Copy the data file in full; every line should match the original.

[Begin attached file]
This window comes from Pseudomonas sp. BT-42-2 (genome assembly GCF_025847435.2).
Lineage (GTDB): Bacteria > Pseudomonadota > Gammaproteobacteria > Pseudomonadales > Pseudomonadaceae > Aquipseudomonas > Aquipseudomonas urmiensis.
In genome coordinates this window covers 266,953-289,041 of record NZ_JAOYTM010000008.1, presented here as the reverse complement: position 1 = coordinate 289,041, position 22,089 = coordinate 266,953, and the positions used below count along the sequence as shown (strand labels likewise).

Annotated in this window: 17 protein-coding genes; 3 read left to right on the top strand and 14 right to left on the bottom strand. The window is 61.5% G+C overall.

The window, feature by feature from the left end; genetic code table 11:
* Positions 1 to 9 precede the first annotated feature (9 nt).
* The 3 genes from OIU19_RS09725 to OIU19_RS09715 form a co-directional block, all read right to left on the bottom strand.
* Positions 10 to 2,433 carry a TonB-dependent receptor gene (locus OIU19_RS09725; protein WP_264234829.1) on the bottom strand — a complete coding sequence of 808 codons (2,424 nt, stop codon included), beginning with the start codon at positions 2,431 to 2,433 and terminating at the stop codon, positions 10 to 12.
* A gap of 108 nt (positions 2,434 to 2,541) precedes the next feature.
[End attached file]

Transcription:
This window comes from Pseudomonas sp. BT-42-2 (genome assembly GCF_025847435.2).
Lineage (GTDB): Bacteria > Pseudomonadota > Gammaproteobacteria > Pseudomonadales > Pseudomonadaceae > Aquipseudomonas > Aquipseudomonas urmiensis.
In genome coordinates this window covers 266,953-289,041 of record NZ_JAOYTM010000008.1, presented here as the reverse complement: position 1 = coordinate 289,041, position 22,089 = coordinate 266,953, and the positions used below count along the sequence as shown (strand labels likewise).

Annotated in this window: 17 protein-coding genes; 3 read left to right on the top strand and 14 right to left on the bottom strand. The window is 61.5% G+C overall.

The window, feature by feature from the left end; genetic code table 11:
* Positions 1 to 9 precede the first annotated feature (9 nt).
* The 3 genes from OIU19_RS09725 to OIU19_RS09715 form a co-directional block, all read right to left on the bottom strand.
* Positions 10 to 2,433 carry a TonB-dependent receptor gene (locus OIU19_RS09725; protein WP_264234829.1) on the bottom strand — a complete coding sequence of 808 codons (2,424 nt, stop codon included), beginning with the start codon at positions 2,431 to 2,433 and terminating at the stop codon, positions 10 to 12.
* A gap of 108 nt (positions 2,434 to 2,541) precedes the next feature.